Antimicrobial Activity of Natural Inhibitors Against Salmonella typhimurium

A.S. Mothershaw, M. AI-Ruzeiki


A range of herbs and spices are known to possess antibacterial activity as a consequence of their chemical composition. The sensitivity pattern of S. typhimurium ATCC 14082 to a range of these natural inhibitors was determined by measuring the zones of growth inhibition produced by individual herbs or spices. The herb and spice samples caused different levels of growth inhibition with S. typhimurium ATCC 14082. In general, S. typhimurium ATCC 14082 demonstrated considerable resistance to the antimicrobial activity of these inhibitors. Only cinnamon and garlic produced zones of growth inhibition. The antimicrobial activity of the garlic remained stable during mild heating, either on a hot plate or by exposure to microwaves. This was in contrast to the inhibitory activity of cinnamon which was reduced following microwave exposure, and which was completely lost after heating on a hot plate. Garlic at a concentration of 5% was not bacteriocidal, but considerably reduced the rate of replication of S. typhimurium ATCC 14082.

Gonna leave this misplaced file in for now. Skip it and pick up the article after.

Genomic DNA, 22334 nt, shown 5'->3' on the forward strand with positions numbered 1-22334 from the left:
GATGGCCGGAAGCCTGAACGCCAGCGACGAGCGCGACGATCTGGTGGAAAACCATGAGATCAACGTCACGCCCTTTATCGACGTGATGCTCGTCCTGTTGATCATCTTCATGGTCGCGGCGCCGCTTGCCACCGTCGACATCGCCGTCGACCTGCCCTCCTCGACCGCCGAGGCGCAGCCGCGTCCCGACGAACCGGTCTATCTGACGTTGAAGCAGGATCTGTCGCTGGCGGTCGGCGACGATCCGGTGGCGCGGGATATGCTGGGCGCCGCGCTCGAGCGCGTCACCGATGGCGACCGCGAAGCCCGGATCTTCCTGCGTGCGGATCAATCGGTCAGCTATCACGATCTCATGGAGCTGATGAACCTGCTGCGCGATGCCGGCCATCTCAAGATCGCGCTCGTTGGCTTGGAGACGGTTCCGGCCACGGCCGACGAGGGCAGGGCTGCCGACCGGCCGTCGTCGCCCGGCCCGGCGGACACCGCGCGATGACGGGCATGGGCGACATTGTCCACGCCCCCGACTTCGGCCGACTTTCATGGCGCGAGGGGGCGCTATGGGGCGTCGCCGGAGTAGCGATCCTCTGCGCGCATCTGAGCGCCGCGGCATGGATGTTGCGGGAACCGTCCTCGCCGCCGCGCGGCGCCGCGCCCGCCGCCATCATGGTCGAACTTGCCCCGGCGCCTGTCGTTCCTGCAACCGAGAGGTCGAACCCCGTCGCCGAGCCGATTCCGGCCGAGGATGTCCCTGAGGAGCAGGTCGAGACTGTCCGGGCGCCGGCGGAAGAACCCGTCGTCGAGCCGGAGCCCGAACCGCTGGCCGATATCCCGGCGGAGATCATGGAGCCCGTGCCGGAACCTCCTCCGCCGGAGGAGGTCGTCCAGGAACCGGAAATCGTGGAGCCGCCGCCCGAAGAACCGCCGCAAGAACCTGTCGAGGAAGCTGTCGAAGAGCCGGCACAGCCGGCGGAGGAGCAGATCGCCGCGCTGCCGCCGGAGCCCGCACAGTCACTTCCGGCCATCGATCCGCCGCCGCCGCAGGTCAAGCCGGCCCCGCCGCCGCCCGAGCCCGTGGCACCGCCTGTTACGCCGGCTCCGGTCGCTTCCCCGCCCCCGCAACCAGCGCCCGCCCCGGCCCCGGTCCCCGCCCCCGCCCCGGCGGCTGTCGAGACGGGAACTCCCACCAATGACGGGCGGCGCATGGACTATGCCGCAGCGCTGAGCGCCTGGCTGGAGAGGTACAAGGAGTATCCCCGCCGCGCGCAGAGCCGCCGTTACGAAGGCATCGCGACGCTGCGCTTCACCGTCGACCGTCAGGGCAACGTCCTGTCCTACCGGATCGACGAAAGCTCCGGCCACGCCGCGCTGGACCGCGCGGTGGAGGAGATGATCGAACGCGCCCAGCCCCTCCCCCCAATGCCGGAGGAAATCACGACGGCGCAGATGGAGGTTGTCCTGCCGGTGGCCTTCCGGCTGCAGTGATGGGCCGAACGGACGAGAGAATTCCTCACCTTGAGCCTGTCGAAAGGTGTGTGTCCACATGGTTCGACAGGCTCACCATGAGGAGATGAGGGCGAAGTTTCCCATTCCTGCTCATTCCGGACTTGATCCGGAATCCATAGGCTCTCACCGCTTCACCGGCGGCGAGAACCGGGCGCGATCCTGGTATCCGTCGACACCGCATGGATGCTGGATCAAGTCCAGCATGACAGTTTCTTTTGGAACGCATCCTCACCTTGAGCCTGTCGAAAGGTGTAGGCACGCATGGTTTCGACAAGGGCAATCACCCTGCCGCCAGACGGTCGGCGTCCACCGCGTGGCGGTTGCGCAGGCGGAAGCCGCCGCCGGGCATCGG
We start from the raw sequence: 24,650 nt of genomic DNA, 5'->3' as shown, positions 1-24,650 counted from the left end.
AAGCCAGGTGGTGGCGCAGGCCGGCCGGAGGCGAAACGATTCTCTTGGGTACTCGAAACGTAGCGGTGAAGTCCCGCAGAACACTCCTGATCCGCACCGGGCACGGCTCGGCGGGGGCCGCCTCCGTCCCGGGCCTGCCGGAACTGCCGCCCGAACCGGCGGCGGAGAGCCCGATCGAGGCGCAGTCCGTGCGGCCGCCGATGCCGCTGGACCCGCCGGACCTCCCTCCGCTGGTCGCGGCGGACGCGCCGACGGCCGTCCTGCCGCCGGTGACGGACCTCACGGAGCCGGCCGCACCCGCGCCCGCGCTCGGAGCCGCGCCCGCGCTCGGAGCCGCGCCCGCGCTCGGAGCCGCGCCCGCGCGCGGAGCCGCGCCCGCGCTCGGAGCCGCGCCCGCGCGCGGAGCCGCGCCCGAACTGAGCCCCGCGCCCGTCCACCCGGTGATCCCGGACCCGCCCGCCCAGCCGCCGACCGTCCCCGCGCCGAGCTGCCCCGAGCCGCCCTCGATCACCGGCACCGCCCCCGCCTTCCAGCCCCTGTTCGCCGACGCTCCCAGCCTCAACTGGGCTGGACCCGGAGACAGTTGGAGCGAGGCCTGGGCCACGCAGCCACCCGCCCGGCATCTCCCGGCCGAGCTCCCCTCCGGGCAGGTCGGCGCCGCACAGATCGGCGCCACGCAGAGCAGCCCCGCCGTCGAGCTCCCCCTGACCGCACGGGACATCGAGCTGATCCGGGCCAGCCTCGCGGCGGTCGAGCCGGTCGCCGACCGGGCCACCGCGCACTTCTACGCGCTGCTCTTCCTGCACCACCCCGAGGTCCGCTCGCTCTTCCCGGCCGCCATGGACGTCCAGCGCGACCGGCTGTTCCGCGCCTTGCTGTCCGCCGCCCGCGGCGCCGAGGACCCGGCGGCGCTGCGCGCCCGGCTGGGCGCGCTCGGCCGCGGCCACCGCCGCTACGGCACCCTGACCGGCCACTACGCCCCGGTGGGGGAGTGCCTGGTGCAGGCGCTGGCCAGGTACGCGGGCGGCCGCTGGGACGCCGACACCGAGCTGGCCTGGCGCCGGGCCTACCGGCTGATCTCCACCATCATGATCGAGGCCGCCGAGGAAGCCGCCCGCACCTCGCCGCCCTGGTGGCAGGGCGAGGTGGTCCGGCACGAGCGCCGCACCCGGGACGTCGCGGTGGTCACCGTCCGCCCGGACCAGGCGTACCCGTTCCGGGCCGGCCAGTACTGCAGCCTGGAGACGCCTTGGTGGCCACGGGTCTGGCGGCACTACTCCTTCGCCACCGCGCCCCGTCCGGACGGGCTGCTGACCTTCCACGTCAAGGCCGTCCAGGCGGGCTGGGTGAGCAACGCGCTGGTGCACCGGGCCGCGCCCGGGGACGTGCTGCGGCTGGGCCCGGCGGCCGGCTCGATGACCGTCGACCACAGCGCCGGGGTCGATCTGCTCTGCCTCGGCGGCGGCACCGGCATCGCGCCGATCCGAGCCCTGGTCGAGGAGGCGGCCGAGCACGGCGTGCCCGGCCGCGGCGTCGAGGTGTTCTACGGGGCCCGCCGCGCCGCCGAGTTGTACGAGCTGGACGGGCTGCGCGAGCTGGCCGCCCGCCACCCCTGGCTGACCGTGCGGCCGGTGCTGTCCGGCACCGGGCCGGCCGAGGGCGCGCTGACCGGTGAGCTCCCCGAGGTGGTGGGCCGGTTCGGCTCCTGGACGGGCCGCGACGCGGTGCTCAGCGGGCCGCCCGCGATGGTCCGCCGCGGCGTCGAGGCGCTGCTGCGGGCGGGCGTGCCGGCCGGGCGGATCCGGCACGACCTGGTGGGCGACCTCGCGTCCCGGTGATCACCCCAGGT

Salmonella typhimurium, antimicrobial, natural inhibitors, herbs, spices.

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Copyright (c) 2017 A.S. Mothershaw, M. AI-Ruzeiki

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This work is licensed under a Creative Commons Attribution-NoDerivatives 4.0 International License.


This journal and its content is licensed under a Attribution-NoDerivatives 4.0 International.

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